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A very recent scientific report on dietary guidelines for Americans just announced the promotion of seafood consumption during pregnancy. Fish has been a long-debated topic for expectant mothers due to heavy metal content, however, the outdated recommendations to limit consumption was probably doing more harm than good.
It’s estimated that pregnant women only eat around two ounces of seafood per week and this has likely been influenced by the fact that women have been scared away from seafood while expecting. As a nutritionist who has a passion for prenatal dietetic, I am very pleased to see the new recommendation for pregnant women is to consume eight to 12 ounces of seafood per week, which is six times more seafood than they are getting now!
Why is this new recommendation critical? We all know folate as the main pregnancy nutrition superstar since it prevents neural tube defects, however, Omega-3 fatty acids are just as important as they are the key players in fetal eye and brain development. Your body cannot manufacture these fats so one must get them food. There are three important types of omega-3 fatty acids and they come from two primary dietary sources:
-EPA (eicosapentaenoic acid) and DHA (docosahexaenoic acid) are mostly found in fatty seafood such as salmon, tuna, anchovies, mussels, and oysters.
-Alpha-linolenic acid (ALA) comes from vegetable oils, nuts, flaxseeds and flaxseed oil, and leafy vegetables.
The vital health benefits attributed to omega-3 fatty acids come from EPA and DHA. Seafood, by leaps and bounds, is the best dietary source of DHA and is really the only food which will give adequate amounts of the fatty acid. The body converts ALA into EPA, but in very little amounts--the conversion is usually less than five percent.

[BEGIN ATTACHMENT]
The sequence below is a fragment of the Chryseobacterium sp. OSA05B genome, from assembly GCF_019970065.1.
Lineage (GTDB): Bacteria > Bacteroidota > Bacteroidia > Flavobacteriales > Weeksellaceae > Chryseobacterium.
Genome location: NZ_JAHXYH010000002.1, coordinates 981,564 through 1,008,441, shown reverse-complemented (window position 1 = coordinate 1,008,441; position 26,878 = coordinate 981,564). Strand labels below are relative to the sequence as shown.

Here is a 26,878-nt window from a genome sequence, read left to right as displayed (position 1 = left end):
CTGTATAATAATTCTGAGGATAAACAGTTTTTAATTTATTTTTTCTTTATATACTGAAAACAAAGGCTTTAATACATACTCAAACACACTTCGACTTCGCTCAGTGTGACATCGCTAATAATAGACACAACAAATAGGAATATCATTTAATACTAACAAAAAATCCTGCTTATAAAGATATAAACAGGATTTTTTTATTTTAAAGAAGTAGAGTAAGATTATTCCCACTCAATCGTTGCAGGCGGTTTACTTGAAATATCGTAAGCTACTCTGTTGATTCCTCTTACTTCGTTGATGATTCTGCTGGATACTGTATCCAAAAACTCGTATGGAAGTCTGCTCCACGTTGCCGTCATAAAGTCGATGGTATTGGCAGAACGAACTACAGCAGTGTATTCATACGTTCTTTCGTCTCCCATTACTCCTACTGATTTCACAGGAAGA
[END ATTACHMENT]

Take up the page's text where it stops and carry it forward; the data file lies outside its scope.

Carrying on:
In addition to the omega-3 fatty acids, seafood such as salmon, herring, sardines, and tuna are the best dietary sources of vitamin D. New research suggests that pregnant women who get higher amounts of vitamin D greatly reduce their chances of complications from pre-term birth, gestational diabetes, and infection. Between the fatty acids and vitamin D found in fish, it truly is a super food which should taken seriously during pregnancy.
Of course there are some fish to avoid if pregnant due to high heavy metal content such as tile fish, shark, swordfish, and mackerel. On the other hand, there are many types of fish that are extremely beneficial to mother and growing baby. Wild salmon, for example, is relatively low in mercury but high in omega-3 fatty acids and vitamin D. Despite the older recommendations which stated that pregnant women should be weary of seafood due to potential heavy metal content, I consumed at least three servings per week while I was expecting but I was sure to follow this list of low-mercury seafood from the Natural Resources Defense Council:
Anchovies, Butterfish, Catfish, Clam, Crab, Crawfish, Flounder, Haddock, Hake, Herring, Mullet, Oyster, Perch, Plaice, Pollock, Salmon (fresh or canned), Sardine, Scallop, Shrimp, Sole (Pacific), Squid, and Trout (freshwater).
*One tip about canned tuna--chunk light tuna comes from a smaller and younger fish so it is three times lower in mercury than the older and larger solid white albacore.
If you’re not expecting, you may be wondering how this information pertains to you. Even non-expecting people have always been advised to limit seafood consumption more than needed, and that limitation of possible low levels of mercury does not outweigh the benefits of the omega-3 fatty acids one would miss out on. If pregnant women are now advised to eat between eight and 12 ounces of seafood per week due to the benefits of omega-3 fatty acids and vitamin D, you can be certain that your guideline may even be a little higher. DHA and EPA found in seafood are critical for eye, brain, and even heart health for everyone--not just an expectant mother and baby.